Amazon last week took a big step toward opening its own Android app store by launching a developer portal and inviting app creators to submit their wares. The online retailing behemoth hopes to create a kind of upscale alternative to Android Market, vetting apps to make sure they perform as advertised before they can be downloaded by consumers.
Such efforts are just one example of how Android Market’s shortcomings have created a variety of opportunities for those willing to get into the app-distribution business. And there’s plenty of room — from online retailers to social networks to pure-play startups — who want to tap the ever-expanding Android audience.
To lure users away from Google’s Android Market and toward a third-party storefront, though, app distributors must meet a few key challenges:
- Attract developers. Retailers must make it easy and cheap (or free) for app developers to sign on and get to market. Make the development and submission process painless, and help developers who have problems tweaking their apps for your store. Offer premium placement and other marketing tactics for great apps, and be flexible and creative when it comes to sharing download revenues.
- Vet and test your apps. Android Market’s biggest weakness for consumers is its lack of oversight, so competitors need to make sure their storefronts carry only top-notch stuff. Not only should apps make good on their claims, they must be tested for malware and to ensure they’re not pulling any shenanigans when it comes to sharing user information. If you can’t differentiate yourself from Google’s storefront through quality, you’ll lose. But it’s also important to have clear-cut policies regarding your approval policies (unlike Apple’s opaque rules for approval to its App Store) and to tell rejected developers exactly why their offerings weren’t accepted.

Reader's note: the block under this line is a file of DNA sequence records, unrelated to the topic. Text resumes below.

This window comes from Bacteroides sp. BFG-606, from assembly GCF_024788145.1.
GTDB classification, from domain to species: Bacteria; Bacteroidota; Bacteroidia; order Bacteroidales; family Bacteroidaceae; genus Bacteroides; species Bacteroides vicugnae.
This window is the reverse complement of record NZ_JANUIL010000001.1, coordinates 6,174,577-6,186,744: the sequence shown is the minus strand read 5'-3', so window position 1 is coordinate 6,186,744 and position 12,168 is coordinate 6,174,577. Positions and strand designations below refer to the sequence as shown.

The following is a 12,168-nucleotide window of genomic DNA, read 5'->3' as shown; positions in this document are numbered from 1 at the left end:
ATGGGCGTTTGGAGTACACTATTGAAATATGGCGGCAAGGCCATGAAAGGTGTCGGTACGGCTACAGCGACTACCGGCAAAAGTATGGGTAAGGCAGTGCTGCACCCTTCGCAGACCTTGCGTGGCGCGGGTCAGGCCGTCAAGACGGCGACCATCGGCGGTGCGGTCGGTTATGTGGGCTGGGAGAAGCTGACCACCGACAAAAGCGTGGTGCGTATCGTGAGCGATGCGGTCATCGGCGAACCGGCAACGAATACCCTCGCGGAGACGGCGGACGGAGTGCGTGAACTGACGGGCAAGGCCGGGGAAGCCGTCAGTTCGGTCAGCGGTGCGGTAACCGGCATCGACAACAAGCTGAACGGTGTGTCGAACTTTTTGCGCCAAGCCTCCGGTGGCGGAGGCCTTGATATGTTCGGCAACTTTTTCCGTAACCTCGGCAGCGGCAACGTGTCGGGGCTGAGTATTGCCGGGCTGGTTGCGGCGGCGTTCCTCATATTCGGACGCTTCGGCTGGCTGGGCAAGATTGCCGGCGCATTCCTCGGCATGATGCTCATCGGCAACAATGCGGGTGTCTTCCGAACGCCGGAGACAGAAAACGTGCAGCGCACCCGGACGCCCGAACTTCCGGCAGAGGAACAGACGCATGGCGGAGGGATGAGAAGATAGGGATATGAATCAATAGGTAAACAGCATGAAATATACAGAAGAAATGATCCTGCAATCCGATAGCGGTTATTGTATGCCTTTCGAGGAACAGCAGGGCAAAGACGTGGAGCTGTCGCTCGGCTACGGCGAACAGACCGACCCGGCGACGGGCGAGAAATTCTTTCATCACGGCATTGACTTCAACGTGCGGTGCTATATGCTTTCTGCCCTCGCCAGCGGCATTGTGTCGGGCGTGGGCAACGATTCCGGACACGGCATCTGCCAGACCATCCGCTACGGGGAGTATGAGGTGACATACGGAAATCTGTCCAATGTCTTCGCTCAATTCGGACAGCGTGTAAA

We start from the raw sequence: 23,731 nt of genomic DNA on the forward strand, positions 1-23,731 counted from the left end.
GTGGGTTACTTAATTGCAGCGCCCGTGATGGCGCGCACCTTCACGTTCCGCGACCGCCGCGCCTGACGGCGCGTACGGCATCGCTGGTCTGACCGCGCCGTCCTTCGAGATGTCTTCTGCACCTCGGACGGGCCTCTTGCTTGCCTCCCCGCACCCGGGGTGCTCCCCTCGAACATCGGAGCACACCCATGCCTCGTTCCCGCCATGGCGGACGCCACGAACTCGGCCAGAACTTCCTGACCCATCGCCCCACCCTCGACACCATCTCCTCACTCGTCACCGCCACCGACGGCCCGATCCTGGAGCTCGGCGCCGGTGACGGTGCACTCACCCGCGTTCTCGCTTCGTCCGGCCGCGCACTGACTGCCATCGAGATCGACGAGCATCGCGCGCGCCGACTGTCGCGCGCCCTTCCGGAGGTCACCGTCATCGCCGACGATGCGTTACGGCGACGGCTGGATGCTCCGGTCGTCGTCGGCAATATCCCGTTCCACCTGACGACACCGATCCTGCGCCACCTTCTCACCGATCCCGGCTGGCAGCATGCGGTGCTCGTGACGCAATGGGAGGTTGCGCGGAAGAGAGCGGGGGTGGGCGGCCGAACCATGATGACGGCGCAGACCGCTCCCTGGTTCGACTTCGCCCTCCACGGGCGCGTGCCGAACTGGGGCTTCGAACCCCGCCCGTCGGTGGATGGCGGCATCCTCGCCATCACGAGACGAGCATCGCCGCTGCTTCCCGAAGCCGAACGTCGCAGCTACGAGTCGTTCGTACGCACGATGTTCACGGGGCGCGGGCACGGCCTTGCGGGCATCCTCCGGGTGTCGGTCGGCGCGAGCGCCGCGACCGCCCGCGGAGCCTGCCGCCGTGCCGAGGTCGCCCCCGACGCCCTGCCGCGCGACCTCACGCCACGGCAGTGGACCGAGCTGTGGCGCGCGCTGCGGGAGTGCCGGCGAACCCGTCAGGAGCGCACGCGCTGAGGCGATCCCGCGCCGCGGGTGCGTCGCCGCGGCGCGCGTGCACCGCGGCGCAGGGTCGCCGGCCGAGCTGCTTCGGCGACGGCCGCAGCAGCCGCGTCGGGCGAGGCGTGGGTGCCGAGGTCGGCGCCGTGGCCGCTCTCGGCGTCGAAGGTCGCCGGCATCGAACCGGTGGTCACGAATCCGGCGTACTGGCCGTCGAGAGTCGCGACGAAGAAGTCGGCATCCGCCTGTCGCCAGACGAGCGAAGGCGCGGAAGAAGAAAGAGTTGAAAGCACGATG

- Fill a niche. Amazon has the muscle to establish a massive app storefront and compete with Android Market head-on. But other smaller retailers should find a specific demographic market or app genre to lure consumers. The startup BloomWorlds, for instance, is targeting parents by distributing family-friendly Android apps, which is a sound strategy considering some of the racy stuff kids could come across in Google’s store.
Of course, these steps alone don’t guarantee success, and numerous other challenges face online retailers looking to compete with the Android Market. For more, read my column at GigaOM Pro (subscription required).
Image source: Flickr user superwebdeveloper
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